I've never owned a bootleg before now. I feel that artists are entitled to the money generated by their art, but when giant bands and capable record labels offer no opportunity to own the record legally and meaningfully, I don't feel bad when bootleg options start popping up. If I had found an affordable copy of Iowa hand-cut in some Russian warehouse before Slipknot finally decided they liked money in 2022 and repressed the album, I would have absolutely gotten one. There's actually a mental shortlist of records that I have loved throughout my life that just never got a vinyl release, and I'll purchase unofficial copies if the opportunity arises.
I stumbled upon an opportunity here when doing some Googling when I dug out my copy of Chocolate Starfish that I covered here last month and found a bootleg copy of the elusive Still Sucks from Australia. I'm not going to link the shop I bought it from here, but I believe you've been given enough tools to help you find it if you should so wish. All told, after shipping, this thing cost me just under $60, and it got here within a week. It was a gamble on several fronts, but I believe it paid off.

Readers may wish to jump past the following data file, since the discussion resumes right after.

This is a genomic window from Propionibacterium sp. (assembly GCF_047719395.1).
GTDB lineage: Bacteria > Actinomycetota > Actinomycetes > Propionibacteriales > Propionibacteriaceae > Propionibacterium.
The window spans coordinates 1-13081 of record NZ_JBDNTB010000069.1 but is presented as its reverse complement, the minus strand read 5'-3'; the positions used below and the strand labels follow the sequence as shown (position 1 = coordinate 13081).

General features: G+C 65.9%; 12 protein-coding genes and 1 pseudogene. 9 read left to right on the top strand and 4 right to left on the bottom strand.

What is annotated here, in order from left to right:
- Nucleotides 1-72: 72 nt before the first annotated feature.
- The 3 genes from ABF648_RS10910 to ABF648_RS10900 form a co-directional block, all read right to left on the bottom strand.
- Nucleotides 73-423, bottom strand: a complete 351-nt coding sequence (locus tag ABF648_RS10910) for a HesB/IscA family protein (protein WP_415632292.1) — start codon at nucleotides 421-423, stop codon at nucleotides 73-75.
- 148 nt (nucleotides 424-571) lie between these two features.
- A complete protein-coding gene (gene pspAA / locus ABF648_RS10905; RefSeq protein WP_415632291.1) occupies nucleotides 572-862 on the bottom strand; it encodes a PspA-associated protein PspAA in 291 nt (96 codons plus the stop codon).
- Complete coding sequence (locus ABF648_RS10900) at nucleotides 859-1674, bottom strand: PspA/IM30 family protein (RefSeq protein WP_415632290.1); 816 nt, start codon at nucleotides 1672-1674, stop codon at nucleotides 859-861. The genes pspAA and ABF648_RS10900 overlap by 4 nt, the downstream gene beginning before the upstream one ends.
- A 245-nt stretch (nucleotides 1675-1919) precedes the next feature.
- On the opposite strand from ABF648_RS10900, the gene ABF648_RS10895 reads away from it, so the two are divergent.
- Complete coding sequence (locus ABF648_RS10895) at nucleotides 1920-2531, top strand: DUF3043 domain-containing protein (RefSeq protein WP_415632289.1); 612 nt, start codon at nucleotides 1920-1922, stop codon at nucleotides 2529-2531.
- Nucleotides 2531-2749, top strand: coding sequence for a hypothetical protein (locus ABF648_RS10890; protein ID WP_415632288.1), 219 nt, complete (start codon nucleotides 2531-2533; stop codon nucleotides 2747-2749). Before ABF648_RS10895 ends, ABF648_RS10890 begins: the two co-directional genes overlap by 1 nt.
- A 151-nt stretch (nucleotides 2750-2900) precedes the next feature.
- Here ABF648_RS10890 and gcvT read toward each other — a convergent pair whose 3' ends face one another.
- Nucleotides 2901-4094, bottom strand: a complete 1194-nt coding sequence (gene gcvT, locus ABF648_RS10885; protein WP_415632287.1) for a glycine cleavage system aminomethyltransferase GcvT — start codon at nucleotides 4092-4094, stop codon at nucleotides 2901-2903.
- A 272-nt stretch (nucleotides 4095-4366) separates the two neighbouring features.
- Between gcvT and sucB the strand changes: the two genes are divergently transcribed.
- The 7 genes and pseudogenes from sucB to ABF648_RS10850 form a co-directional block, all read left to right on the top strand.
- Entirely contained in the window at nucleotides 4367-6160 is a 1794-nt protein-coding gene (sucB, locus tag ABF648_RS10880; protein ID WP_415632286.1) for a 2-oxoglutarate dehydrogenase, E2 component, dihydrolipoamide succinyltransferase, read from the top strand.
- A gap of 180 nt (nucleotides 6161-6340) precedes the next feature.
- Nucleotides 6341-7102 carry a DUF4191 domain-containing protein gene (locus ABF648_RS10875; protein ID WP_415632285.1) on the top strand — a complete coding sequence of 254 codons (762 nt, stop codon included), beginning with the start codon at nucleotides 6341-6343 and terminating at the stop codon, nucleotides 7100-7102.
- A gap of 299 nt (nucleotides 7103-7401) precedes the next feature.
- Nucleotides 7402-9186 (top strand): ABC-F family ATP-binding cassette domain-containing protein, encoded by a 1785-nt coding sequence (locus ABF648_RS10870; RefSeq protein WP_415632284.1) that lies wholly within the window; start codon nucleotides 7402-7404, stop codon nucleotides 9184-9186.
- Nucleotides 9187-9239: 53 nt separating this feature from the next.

Additional materials are nonexistent. There's a hot pink disc in a paper sleeve within a standard outer sleeve that's plagued by limited resources. The goofy and hilarious Wes Borland artwork is blown up from a digital file that really doesn't have any business being stretched to 12" and beyond. The backside of the sleeve is just zoomed in from the cover of the cartoon band members, which exacerbates the issue and is clearly pixelated. It's actually hilarious.
But what counts here is the music, and I can't fault the vinyl pressing itself at all. It's actually perfect. Super quiet, flat, and the riffs bounce right out of the grooves (figuratively speaking, the needle stays put). Not a single noisy artifact to speak of as far as I noticed in my copy. I'm in awe of it, really. I'm so impressed by this, that I rolled the dice again and picked up bootleg records of classics from AFI and Breaking Benjamin. I almost feel bad, but buying a goofy Limp Bizkit bootleg with shoddy artwork but perfect sound feels appropriately ignorant.
Google it, it's still available | Discogs
Necrophagist - Epitaph
Orange Krush And Black Quad Effect w/ Splatter [Limited to 1500 copies]